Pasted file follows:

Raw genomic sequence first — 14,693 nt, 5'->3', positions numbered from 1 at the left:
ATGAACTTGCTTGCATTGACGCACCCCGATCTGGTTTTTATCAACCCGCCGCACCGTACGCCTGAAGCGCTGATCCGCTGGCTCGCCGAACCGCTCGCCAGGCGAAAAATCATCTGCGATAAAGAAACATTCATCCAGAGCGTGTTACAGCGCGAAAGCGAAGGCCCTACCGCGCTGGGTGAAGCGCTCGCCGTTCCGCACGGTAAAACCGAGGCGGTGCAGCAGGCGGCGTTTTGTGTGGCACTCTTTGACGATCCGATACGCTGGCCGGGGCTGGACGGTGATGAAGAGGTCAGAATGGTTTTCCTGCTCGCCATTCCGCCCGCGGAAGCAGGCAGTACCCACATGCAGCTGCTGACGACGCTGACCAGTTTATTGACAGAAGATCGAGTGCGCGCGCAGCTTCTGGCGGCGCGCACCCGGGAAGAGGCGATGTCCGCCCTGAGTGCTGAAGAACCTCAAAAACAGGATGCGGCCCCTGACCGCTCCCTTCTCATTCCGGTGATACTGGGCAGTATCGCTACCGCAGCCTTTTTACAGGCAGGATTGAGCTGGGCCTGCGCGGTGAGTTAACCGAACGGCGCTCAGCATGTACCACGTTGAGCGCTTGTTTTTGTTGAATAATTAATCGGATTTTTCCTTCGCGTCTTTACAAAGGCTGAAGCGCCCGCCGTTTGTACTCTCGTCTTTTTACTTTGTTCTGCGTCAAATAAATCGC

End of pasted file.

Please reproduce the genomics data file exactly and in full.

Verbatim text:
Raw genomic sequence first — 14,693 nt, 5'->3', positions numbered from 1 at the left:
ATGAACTTGCTTGCATTGACGCACCCCGATCTGGTTTTTATCAACCCGCCGCACCGTACGCCTGAAGCGCTGATCCGCTGGCTCGCCGAACCGCTCGCCAGGCGAAAAATCATCTGCGATAAAGAAACATTCATCCAGAGCGTGTTACAGCGCGAAAGCGAAGGCCCTACCGCGCTGGGTGAAGCGCTCGCCGTTCCGCACGGTAAAACCGAGGCGGTGCAGCAGGCGGCGTTTTGTGTGGCACTCTTTGACGATCCGATACGCTGGCCGGGGCTGGACGGTGATGAAGAGGTCAGAATGGTTTTCCTGCTCGCCATTCCGCCCGCGGAAGCAGGCAGTACCCACATGCAGCTGCTGACGACGCTGACCAGTTTATTGACAGAAGATCGAGTGCGCGCGCAGCTTCTGGCGGCGCGCACCCGGGAAGAGGCGATGTCCGCCCTGAGTGCTGAAGAACCTCAAAAACAGGATGCGGCCCCTGACCGCTCCCTTCTCATTCCGGTGATACTGGGCAGTATCGCTACCGCAGCCTTTTTACAGGCAGGATTGAGCTGGGCCTGCGCGGTGAGTTAACCGAACGGCGCTCAGCATGTACCACGTTGAGCGCTTGTTTTTGTTGAATAATTAATCGGATTTTTCCTTCGCGTCTTTACAAAGGCTGAAGCGCCCGCCGTTTGTACTCTCGTCTTTTTACTTTGTTCTGCGTCAAATAAATCGC